Graffiti Artist Nocket Banned From All Federal Parks

casey.nocket.facebook.800We previously discussed the case of Casey Nocket, a New York-based graffiti artist, who proudly posted pictures of her defacing surfaces in at least six national parks: Death Valley, Colorado National Monument, Canyonlands, Zion and Crater Lake. Thanks to Reddit (one of my favorite sites), she was tracked down by irate viewers who helped the national park investigators. She has now been sentenced to 200 hours of community service but also banishment from all national parks and other federally administered lands. We earlier discussed the fine and probation as facially insufficient. The banishment element is an important advance, even if the lack of jail time is disappointing. For years, I have advocated such a ban for those who deface our national and state parks. Nocket is now banned from 20 percent of the United States and that is a good thing.

casey.nocket.crater.painting.800Nocket posted her graffiti under her tag “Creepytings” on a variety of social media sites. She boasted that she used acrylic paint, which is difficult to remove. When a person asked her about that, she responded: “I know, I’m a bad person.”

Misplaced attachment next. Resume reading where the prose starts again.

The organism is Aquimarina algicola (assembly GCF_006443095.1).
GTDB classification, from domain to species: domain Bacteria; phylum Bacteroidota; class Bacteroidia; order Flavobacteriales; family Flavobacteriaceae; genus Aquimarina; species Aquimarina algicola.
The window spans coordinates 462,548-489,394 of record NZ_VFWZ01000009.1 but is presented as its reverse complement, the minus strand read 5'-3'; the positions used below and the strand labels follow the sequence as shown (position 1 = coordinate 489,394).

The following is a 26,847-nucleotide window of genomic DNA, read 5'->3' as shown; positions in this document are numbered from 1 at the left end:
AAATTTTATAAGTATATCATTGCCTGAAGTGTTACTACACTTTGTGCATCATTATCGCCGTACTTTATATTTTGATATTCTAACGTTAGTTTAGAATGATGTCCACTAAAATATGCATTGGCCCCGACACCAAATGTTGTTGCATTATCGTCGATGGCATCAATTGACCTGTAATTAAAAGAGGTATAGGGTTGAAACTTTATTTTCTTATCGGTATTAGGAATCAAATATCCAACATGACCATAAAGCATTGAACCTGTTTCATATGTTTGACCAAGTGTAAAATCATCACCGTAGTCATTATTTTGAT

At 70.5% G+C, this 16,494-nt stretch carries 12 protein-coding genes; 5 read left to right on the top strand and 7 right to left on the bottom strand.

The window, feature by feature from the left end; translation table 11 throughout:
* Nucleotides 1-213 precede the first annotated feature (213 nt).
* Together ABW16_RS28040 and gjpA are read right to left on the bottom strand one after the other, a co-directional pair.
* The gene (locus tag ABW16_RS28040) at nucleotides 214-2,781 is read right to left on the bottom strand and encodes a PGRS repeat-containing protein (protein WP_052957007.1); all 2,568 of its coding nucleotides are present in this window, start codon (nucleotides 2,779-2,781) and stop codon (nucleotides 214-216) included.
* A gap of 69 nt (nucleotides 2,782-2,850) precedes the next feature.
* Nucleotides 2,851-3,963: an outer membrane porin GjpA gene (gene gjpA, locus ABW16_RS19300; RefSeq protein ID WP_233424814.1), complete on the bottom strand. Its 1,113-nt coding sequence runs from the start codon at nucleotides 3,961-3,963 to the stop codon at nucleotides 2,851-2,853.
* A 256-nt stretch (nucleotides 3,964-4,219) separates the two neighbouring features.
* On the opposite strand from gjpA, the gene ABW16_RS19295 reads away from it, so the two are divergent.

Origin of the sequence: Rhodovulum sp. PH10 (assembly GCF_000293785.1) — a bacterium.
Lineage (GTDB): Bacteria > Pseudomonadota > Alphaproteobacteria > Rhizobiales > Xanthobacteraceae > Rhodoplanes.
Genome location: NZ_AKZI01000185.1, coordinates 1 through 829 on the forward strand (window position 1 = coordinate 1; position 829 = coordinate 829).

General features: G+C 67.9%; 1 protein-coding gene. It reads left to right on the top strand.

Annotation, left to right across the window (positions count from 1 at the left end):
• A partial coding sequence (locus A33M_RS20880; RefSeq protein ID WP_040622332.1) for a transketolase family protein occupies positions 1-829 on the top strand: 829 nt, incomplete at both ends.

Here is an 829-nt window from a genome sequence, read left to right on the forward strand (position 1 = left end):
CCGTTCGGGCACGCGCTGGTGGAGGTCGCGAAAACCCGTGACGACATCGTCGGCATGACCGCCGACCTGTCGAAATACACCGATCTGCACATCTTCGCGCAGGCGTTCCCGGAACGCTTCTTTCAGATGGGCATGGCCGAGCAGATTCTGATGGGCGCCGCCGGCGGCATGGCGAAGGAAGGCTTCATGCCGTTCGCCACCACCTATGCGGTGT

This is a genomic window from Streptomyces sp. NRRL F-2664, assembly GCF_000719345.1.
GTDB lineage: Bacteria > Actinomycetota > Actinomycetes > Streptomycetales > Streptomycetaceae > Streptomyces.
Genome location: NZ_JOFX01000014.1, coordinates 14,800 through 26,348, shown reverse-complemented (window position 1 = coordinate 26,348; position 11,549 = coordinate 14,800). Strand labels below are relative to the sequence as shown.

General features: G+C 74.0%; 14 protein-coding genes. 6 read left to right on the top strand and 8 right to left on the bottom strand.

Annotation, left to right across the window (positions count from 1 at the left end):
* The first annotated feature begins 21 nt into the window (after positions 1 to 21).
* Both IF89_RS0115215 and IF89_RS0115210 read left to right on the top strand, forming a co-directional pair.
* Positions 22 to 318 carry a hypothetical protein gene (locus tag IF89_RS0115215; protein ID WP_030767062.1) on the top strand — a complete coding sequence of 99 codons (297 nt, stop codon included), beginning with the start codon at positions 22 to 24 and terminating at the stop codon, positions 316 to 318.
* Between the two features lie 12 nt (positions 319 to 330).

Yes, she is. Nocket’s Tumblr was deleted. Nocket was charged with seven counts of injury or depredation against government property and eventually pleaded guilty to all seven counts. She will also make a formal written apology to the National Park Service.

I hope that banishment will become the norm in such cases for the future. I would have prefer a short jail stint but that is a benefit to pleading guilty. The most important thing in my view is the banishment which is a great improvement over the facially insufficient penalties imposed in the past. Indeed, the Park Service should distribute posters highlight Nocket’s case and sentence for the entries of all parks.

What do you think?

37 thoughts on “Graffiti Artist Nocket Banned From All Federal Parks

  1. A good, sound, bare-assed old fashioned public spanking would be an excellent punishment for juvenile, anti-social idiocy like hers. She owes her punishment to the American People, not just NPS, but I’ll settle for the rangers as a suitable proxy.

  2. If her acrylic paint was hard to remove, her community service should have consisted of her removing it, along with similar vandalism by other selfish people. That would have been justice, and she would have realized the consequences of her actions that other people have to try to clean up.

    This is the tragedy of the commons. It’s difficult to keep anyone out of national parks, which are usually unfenced. They often have unmanned points of entry along access roads, too. A few rotten apples can ruin it for the rest of us.